And conservative states are playing the biggest role in making that happen this year.

Conservative States Look to Enter the Medical Market

On Monday, we talked about the most important aspect of cannabis legalization – the bigger picture that legalizing all cannabis use across the country and bringing money from the illegal to legal markets is what will move the needle.

And increasing access to medical cannabis for patients in need plays a big role in all of that.

Some black market sales are from people who are sick and who also want to avoid using opioids. They would gladly purchase medical cannabis if their state allowed it or had less stringent qualifying conditions.

Eventually, the federal ban on cannabis in the U.S. will end but, again, everything starts with legalizing medical use first.

Of the 19 states that are actively considering cannabis reform in 2020, eight of those are looking to enter the medical market: Virginia, North Carolina, South Carolina, Mississippi, Georgia, Tennessee, Texas, and South Dakota.

By our estimates, Idaho, Nebraska, Montana, Alabama, and Kentucky could also possibly get their acts together to legalize medical cannabis, but most likely not this year.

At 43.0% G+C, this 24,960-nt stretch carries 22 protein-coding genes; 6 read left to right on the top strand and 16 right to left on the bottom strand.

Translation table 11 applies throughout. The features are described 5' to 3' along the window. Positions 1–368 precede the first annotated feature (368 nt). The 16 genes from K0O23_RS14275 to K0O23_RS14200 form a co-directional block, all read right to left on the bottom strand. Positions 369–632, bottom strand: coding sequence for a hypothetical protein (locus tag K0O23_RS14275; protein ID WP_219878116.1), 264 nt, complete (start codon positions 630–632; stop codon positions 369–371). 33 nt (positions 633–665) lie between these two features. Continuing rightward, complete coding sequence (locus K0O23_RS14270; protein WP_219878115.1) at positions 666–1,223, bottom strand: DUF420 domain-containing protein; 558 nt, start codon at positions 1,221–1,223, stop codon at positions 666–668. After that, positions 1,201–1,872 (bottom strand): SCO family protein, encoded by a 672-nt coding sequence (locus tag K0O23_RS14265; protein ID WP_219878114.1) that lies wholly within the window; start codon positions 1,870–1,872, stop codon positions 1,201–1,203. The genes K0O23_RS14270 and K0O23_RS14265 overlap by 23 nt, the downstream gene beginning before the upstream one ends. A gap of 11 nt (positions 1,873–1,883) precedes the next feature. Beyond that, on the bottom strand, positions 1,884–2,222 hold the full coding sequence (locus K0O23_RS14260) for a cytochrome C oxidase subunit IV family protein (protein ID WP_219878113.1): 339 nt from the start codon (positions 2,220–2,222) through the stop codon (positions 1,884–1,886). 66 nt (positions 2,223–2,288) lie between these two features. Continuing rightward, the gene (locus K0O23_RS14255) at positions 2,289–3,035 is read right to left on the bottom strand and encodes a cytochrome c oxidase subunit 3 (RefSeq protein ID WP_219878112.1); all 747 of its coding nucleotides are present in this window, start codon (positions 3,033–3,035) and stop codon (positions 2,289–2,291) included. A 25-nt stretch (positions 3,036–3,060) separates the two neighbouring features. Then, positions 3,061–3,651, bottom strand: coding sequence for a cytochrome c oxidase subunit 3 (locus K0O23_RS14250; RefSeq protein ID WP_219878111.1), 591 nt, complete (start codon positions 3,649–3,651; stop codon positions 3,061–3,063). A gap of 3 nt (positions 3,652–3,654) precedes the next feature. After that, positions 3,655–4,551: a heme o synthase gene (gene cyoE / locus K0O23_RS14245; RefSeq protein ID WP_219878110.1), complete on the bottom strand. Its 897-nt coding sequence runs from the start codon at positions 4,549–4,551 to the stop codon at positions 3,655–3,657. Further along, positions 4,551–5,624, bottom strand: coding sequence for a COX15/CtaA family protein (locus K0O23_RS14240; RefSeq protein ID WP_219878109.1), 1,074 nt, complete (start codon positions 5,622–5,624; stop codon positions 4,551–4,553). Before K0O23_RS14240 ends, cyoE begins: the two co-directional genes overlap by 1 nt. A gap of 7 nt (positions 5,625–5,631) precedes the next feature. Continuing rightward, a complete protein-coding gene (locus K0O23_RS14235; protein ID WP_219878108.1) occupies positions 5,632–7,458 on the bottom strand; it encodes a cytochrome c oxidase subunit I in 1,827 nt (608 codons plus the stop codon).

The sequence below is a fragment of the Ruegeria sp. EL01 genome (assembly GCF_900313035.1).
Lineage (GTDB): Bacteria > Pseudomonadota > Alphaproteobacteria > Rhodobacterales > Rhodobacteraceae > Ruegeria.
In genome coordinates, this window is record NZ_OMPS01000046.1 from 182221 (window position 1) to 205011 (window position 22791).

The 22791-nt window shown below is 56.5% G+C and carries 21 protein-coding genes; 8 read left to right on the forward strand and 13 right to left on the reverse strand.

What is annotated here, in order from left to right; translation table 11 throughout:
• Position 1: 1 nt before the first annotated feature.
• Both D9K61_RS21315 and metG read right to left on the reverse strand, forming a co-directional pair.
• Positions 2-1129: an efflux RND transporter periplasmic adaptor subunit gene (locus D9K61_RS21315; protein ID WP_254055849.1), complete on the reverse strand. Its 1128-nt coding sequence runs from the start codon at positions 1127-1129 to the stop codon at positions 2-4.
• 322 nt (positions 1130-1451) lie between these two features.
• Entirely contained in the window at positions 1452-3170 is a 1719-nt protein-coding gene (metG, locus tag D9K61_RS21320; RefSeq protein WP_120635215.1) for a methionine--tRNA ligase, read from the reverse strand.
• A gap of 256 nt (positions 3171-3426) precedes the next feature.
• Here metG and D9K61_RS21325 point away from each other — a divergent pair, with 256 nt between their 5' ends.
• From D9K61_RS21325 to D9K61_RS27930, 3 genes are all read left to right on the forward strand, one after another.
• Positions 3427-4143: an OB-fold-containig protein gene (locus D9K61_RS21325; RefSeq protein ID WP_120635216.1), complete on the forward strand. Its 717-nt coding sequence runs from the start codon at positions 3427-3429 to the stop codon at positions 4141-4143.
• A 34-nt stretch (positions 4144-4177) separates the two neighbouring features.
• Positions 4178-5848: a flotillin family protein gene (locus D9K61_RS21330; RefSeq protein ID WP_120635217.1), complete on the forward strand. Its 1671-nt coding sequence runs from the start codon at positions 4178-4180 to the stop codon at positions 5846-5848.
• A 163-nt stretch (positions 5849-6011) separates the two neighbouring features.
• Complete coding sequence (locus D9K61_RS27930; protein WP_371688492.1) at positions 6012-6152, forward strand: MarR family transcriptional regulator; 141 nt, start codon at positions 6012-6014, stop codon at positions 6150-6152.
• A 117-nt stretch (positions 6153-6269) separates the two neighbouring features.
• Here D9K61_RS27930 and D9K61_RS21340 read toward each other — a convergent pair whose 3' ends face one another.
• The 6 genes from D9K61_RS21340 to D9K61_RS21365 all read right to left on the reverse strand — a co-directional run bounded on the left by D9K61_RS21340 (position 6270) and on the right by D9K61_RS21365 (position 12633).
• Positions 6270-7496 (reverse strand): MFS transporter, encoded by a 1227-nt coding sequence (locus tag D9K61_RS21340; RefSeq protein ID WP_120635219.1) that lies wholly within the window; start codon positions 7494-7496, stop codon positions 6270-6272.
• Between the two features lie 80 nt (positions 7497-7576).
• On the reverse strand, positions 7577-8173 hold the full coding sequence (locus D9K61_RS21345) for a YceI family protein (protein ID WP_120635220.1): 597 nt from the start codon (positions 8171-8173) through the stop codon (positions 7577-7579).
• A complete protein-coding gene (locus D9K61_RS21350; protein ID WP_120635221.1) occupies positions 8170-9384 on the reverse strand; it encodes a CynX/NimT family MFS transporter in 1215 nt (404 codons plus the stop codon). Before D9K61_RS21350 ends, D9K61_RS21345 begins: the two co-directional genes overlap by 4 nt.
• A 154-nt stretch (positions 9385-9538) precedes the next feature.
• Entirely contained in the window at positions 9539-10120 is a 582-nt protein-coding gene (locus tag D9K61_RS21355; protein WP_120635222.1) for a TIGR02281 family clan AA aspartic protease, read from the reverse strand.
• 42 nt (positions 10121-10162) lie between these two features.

Collectively, these states could give over 1.3 million medical patients legal access to cannabis.

Click to Enlarge
Source: National Institute for Cannabis Investors

Even with the majority of these states leaning Republican, the data tells us that the demand for medical legalization is not a partisan issue but instead, a priority.

As the great cannabis advocate, Steve DeAngelo, once said, all cannabis use is medical.

Cannabis legalization – both medical and recreational – is inevitable. The real question is, will you be in a position to profit when and if the U.S. cannabis market reaches its $1 trillion potential?

Take care,


7 responses to “The One Thing Republicans and Democrats Can Agree on – Medical Cannabis”

  1. I’m a new stock holder and just made my first trade the information I just read is very helpful thanks again.